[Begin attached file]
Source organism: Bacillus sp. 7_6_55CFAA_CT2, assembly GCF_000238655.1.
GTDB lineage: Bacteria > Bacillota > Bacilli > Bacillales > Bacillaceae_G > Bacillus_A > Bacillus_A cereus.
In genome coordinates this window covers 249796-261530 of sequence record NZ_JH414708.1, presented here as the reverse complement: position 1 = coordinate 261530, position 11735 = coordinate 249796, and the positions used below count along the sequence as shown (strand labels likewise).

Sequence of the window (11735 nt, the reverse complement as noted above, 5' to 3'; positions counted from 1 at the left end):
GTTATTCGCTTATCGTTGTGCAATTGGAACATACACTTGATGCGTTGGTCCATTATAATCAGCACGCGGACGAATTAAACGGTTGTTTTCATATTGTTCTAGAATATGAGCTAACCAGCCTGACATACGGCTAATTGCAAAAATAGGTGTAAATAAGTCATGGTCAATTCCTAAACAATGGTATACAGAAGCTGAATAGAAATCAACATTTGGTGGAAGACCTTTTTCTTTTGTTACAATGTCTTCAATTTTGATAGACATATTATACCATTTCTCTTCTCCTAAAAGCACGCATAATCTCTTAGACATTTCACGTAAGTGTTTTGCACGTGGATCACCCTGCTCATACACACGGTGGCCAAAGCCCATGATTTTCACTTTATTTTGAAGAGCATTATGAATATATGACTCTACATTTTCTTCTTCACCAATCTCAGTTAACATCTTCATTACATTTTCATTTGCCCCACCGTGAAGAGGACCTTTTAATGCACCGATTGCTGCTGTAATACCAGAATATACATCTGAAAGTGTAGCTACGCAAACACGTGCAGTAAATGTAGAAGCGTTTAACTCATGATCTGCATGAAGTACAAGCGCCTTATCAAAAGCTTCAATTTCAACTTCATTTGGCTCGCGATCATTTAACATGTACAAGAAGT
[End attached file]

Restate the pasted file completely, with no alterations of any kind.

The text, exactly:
Source organism: Bacillus sp. 7_6_55CFAA_CT2, assembly GCF_000238655.1.
GTDB lineage: Bacteria > Bacillota > Bacilli > Bacillales > Bacillaceae_G > Bacillus_A > Bacillus_A cereus.
In genome coordinates this window covers 249796-261530 of sequence record NZ_JH414708.1, presented here as the reverse complement: position 1 = coordinate 261530, position 11735 = coordinate 249796, and the positions used below count along the sequence as shown (strand labels likewise).

Sequence of the window (11735 nt, the reverse complement as noted above, 5' to 3'; positions counted from 1 at the left end):
GTTATTCGCTTATCGTTGTGCAATTGGAACATACACTTGATGCGTTGGTCCATTATAATCAGCACGCGGACGAATTAAACGGTTGTTTTCATATTGTTCTAGAATATGAGCTAACCAGCCTGACATACGGCTAATTGCAAAAATAGGTGTAAATAAGTCATGGTCAATTCCTAAACAATGGTATACAGAAGCTGAATAGAAATCAACATTTGGTGGAAGACCTTTTTCTTTTGTTACAATGTCTTCAATTTTGATAGACATATTATACCATTTCTCTTCTCCTAAAAGCACGCATAATCTCTTAGACATTTCACGTAAGTGTTTTGCACGTGGATCACCCTGCTCATACACACGGTGGCCAAAGCCCATGATTTTCACTTTATTTTGAAGAGCATTATGAATATATGACTCTACATTTTCTTCTTCACCAATCTCAGTTAACATCTTCATTACATTTTCATTTGCCCCACCGTGAAGAGGACCTTTTAATGCACCGATTGCTGCTGTAATACCAGAATATACATCTGAAAGTGTAGCTACGCAAACACGTGCAGTAAATGTAGAAGCGTTTAACTCATGATCTGCATGAAGTACAAGCGCCTTATCAAAAGCTTCAATTTCAACTTCATTTGGCTCGCGATCATTTAACATGTACAAGAAGT